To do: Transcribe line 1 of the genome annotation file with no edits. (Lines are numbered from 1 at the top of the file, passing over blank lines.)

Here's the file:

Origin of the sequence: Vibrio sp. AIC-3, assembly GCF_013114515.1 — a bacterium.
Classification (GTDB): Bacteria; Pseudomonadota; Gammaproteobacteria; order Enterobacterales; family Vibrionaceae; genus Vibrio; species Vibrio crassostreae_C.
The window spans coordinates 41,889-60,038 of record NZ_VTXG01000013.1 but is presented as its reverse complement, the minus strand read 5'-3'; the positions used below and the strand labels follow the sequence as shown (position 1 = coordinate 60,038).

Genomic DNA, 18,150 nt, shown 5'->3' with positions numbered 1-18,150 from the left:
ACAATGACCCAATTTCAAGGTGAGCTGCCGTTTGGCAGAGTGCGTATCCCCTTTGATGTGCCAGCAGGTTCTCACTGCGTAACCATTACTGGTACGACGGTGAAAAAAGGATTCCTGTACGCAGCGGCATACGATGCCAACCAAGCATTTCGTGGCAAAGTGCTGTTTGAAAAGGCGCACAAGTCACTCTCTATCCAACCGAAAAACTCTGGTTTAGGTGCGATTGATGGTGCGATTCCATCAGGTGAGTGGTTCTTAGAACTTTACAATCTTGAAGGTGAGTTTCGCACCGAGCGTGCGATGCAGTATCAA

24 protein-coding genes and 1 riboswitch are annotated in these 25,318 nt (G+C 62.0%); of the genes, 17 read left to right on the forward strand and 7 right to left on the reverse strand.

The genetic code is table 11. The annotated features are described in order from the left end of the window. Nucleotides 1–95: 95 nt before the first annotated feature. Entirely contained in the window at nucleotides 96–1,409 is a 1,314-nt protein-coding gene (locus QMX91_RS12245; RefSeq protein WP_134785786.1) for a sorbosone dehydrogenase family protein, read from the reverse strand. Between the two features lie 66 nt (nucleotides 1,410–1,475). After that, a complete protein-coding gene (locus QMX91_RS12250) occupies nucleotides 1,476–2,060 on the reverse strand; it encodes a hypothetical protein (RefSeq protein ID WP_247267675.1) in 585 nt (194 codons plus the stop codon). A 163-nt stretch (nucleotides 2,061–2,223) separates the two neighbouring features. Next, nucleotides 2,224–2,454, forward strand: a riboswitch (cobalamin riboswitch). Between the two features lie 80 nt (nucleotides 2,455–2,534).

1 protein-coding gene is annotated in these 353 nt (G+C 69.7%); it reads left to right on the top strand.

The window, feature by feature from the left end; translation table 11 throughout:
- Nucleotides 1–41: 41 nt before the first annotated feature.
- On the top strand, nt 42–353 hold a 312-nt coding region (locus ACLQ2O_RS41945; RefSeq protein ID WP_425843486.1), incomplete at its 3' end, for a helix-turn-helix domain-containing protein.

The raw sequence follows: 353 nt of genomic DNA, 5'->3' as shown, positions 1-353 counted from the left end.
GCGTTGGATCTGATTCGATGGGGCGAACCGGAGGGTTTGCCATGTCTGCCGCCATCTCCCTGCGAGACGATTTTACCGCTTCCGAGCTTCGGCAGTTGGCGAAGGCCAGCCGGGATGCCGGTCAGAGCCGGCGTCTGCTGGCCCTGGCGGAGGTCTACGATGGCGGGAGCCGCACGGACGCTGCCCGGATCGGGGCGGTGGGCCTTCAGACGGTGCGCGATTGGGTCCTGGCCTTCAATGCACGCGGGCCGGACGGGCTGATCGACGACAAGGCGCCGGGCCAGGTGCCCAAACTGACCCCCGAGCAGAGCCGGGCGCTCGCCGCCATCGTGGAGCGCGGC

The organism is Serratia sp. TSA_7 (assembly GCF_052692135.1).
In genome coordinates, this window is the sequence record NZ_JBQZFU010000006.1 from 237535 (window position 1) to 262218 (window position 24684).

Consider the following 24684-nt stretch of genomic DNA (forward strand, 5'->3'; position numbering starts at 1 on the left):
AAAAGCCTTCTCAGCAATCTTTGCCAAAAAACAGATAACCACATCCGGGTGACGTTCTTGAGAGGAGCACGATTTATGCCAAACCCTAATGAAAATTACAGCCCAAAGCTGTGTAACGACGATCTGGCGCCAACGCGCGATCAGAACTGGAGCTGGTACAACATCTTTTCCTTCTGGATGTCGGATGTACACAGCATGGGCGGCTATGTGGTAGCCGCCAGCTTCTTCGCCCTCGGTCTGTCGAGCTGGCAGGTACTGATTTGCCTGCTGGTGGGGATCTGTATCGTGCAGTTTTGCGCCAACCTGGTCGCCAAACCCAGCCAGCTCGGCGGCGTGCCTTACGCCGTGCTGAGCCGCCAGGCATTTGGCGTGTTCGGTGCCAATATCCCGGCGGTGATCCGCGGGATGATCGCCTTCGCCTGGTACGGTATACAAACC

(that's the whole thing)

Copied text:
Origin of the sequence: Vibrio sp. AIC-3, assembly GCF_013114515.1 — a bacterium.